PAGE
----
Many children do just the opposite and hold it together in the outside world and then fly their true colors at home. This is equally hard because they'll be little angels at school and then come totally unglued the moment they hit the van or house.

    If this were my child I'd go in and observe. If things didn't get better I'd probably try another preschool with maybe a different approach before moving forward for evaluations.
     
  3. tiredmommy

    tiredmommy Site Moderator

    Welcome! :smile: Does he go to kindergarten next year? If so, you are definitely going to want him evaluated by the school district (even if his pre-k is private). He may be overstimulated or have difficulty transitioning between activities. He can be evaluated for services from the school district after age three.
    Is he covered under some one's insurance? If not he might be able to be covered through your state/province. Your county mental health department may help as well.
    You mentioned his behavior is better upon waking. He may even have a sleep disorder that play into this.
     
  4. taalix

    taalix New Member

    Thank you for your responses.
    <div class="ubbcode-block"><div class="ubbcode-header">Originally Posted By: tiredmommy</div><div class="ubbcode-body">Welcome! :smile: Does he go to kindergarten next year? If so, you are definitely going to want him evaluated by the school district (even if his pre-k is private). He may be overstimulated or have difficulty transitioning between activities. He can be evaluated for services from the school district after age three.
    Is he covered under some one's insurance? If not he might be able to be covered through your state/province. Your county mental health department may help as well.</div></div>
    He will be in kindergarten in fall of 2008.

    He's currently on TennCare, but that will change to private insurance in May. Not sure if TennCare will cover this.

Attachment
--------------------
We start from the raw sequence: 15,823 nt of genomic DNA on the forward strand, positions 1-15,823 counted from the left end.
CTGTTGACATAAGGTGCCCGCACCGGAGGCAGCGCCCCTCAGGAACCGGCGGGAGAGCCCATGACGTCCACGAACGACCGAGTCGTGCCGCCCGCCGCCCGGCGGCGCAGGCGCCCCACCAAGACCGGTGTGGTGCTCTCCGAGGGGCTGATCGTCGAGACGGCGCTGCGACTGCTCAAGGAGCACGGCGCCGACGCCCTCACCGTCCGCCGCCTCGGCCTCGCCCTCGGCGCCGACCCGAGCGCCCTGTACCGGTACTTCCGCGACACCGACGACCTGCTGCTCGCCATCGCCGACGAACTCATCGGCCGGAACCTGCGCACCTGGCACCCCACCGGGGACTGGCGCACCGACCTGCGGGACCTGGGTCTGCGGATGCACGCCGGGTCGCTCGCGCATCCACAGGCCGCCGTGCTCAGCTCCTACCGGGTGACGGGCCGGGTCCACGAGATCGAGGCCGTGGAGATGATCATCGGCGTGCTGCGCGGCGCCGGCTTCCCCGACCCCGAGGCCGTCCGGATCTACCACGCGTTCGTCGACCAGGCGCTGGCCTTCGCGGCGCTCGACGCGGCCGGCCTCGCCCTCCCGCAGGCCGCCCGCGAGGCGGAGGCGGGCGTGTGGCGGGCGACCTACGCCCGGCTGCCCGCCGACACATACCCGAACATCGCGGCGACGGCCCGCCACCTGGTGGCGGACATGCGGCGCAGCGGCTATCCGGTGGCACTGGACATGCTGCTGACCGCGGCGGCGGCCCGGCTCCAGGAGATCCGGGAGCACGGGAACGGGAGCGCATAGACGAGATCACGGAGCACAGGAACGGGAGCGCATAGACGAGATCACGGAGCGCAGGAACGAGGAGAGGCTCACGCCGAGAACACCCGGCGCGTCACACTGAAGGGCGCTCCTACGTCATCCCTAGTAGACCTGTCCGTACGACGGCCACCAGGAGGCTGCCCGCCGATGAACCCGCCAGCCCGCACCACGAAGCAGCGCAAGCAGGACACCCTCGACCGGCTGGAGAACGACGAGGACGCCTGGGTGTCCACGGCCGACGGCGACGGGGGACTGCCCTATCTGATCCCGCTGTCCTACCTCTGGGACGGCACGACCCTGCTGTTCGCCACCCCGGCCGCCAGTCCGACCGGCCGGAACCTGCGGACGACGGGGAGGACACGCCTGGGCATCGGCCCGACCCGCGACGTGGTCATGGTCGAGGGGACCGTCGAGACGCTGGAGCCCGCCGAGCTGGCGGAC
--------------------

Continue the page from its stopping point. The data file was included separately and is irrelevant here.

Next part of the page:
I'll talk to my fiance about trying to contact the school district to see what's available.

    <div class="ubbcode-block"><div class="ubbcode-header">Originally Posted By: tiredmommy</div><div class="ubbcode-body">You mentioned his behavior is better upon waking. He may even have a sleep disorder that play into this. </div></div>

    He sleeps fine at night. He usually falls asleep easily and rarely wakes up throughout the night. He averages between 10-11 hours a night, going to bed around 7:30 - 8:00 PM and waking up around 6:00 - 6:30 AM (usually waking up on his own). He used to watch cartoons when going to sleep, but we cut that out about 3-4 weeks ago to try to teach him to calm himself to sleep.

    I do know that at his mother's house, she tends to want him to stay up all night to play with her, and she doesn't adhere to naps, so I know he's exhausted when he comes home on Sundays from her house. Monday's are usually his worst day, and it could be due to this. We've tried talking to her and explaining how this causes problems for him, but she views it as our problem, not hers.

    <div class="ubbcode-block"><div class="ubbcode-header">Originally Posted By: SRL</div><div class="ubbcode-body">If this were my child I'd go in and observe. If things didn't get better I'd probably try another preschool with maybe a different approach before moving forward for evaluations. </div></div>

    He hit and bit a teacher on Monday. Apparently he hit another kid, and she was trying to take his hand and walk him over to timeout. Tuesday, he didn't hit (as far as we know, they're not being great about sending notes home), but he kept making excuses for not laying down at naptime, then threw a tantrum in the bathroom when his teacher caught him playing in the sink and told him to go lay down. Wednesday, I think he hit a few kids (once again, we're not getting the reasons for this.), but other than that, he was better. His teacher put him in a "boring" corner of the classroom with his mat, and this helped put him to sleep.